So, how high is too high for test taking? I don't mean for testing blood sugar, I mean testing as in honors Chemistry. My son generally keeps very tight control. This afternoon he was 270, which is high for him. He asked me on the way home if he should have taken his chemistry test under those conditions (which he did). He thought he was feeling okay, but he hasn't seemed right to me this afternoon. How have other high school students handled highs? (NOT on a pump.)
as long as i've been able to sit still and complete the test i've never NOT taken a test due to a high bloodsugar. 15 also wasn't an uncommon number for me in highschool anyways, so i probably wouldn't have even noticed a change in my headspace.
Stress as you probably already know rockets your blood sugar....when I take tests or go to clincal(i'm a nursing student) my blood sugar tends to rise. I know 270 is quiet high...but high blood sugar is better than low blood sugar for me when taking a test. I've bolused down on my pump before a test because I was high before the test and ended up dropping low during the middle of it and couldn't read the questions. I would prehaps testing after the test and correcting depending if his blood sugar did go high.
(previous to pumping) I've taken tests on a high as well as low blood sugars, felt I did fine, then seen the score. And therefore talking with my parents and the teacher, explained the situation, and arranged to retake the test. Most teachers don't mind, all of mine have been extremely understanding about this.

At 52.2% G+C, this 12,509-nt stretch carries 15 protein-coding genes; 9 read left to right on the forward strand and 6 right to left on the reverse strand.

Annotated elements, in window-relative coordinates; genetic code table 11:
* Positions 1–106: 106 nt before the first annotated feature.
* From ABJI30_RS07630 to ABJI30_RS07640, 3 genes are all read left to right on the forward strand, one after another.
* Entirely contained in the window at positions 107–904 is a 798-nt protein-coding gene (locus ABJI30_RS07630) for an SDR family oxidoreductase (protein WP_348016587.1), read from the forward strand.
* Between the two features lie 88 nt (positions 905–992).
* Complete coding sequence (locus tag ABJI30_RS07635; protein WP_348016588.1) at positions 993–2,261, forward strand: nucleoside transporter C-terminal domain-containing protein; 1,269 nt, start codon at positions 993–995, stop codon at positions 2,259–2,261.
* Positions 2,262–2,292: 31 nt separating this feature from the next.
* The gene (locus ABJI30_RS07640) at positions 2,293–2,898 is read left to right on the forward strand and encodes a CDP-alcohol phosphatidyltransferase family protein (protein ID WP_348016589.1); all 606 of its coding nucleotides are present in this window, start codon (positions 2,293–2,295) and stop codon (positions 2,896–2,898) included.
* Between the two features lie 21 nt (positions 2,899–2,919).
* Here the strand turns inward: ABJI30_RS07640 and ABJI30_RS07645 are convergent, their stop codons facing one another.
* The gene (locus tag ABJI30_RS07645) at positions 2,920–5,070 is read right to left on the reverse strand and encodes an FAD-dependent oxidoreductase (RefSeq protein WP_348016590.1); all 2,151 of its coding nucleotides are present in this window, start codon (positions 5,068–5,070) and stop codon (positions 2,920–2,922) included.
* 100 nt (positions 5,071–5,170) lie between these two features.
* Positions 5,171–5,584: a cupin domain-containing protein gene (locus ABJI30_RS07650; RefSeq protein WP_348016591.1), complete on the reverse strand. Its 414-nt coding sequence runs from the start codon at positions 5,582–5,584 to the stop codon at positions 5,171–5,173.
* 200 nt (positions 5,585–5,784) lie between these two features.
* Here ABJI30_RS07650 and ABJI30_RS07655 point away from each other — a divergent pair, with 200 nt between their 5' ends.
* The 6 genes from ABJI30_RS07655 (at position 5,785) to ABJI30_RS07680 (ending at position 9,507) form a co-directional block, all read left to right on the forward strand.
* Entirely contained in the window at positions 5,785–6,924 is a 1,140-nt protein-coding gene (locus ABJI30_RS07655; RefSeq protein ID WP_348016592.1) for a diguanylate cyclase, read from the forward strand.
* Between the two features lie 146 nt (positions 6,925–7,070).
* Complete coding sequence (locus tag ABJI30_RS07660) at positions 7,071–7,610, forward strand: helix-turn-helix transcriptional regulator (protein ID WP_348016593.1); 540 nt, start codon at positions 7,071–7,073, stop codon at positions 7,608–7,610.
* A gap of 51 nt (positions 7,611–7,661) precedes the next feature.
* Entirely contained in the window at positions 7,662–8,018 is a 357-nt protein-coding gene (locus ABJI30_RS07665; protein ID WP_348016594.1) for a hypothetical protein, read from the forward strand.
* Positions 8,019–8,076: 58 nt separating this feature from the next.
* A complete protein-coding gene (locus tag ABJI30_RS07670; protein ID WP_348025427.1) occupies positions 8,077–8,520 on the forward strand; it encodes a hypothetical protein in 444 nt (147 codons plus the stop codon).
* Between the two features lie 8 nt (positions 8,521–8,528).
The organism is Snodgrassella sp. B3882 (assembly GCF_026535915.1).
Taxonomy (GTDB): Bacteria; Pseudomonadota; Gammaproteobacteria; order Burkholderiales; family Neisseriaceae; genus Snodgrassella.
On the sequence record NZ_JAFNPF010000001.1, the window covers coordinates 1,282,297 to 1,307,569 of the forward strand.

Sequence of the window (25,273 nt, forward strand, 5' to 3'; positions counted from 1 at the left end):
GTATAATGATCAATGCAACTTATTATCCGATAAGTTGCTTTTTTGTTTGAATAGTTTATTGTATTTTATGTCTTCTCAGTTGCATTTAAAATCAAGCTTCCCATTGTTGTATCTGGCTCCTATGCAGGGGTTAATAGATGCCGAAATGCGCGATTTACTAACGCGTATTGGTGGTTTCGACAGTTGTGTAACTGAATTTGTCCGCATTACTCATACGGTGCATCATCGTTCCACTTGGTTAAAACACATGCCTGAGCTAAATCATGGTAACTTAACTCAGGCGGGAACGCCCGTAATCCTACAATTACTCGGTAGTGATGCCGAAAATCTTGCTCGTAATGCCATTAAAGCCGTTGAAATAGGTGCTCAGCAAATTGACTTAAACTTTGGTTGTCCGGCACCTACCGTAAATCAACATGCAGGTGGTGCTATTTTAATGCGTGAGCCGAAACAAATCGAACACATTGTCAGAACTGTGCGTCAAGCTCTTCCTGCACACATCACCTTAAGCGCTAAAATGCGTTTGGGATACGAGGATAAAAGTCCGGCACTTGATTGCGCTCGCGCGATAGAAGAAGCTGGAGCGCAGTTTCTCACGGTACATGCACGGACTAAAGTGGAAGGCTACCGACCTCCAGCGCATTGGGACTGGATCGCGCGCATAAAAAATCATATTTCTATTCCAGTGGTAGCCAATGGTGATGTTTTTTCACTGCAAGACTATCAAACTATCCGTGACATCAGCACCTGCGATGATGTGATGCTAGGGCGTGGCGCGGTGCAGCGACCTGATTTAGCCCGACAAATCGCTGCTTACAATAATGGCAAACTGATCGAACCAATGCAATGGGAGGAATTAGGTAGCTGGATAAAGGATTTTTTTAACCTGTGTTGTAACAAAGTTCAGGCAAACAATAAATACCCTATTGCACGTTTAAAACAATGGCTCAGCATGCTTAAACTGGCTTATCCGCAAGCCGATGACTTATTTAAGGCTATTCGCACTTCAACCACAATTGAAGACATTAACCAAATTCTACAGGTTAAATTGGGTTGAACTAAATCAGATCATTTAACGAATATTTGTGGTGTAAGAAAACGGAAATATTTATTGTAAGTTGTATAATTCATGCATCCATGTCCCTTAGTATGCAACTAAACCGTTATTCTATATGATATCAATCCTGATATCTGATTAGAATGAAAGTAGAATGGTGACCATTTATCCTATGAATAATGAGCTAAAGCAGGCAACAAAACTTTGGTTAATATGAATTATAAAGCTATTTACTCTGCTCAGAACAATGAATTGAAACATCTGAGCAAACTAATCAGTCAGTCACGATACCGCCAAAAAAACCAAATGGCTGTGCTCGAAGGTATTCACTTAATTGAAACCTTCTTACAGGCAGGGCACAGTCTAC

If my blood sugar is too high, now, I excuse myself from class, traipse down to the nurse's office, and wait it out there. I remember a specific incident where my blood sugars were pushed clear over the edge of 500; running off to the bathroom I contacted my parents, who then came to school to pull me out of class as I wasn't able to handle it at that point. But especially since failing (not always straight F's, but most definately not the grades I usually manage nor expect from myself) I've tried to avoid testing taking, and class in general, on out-of-the-norm, untamed highs and even lows.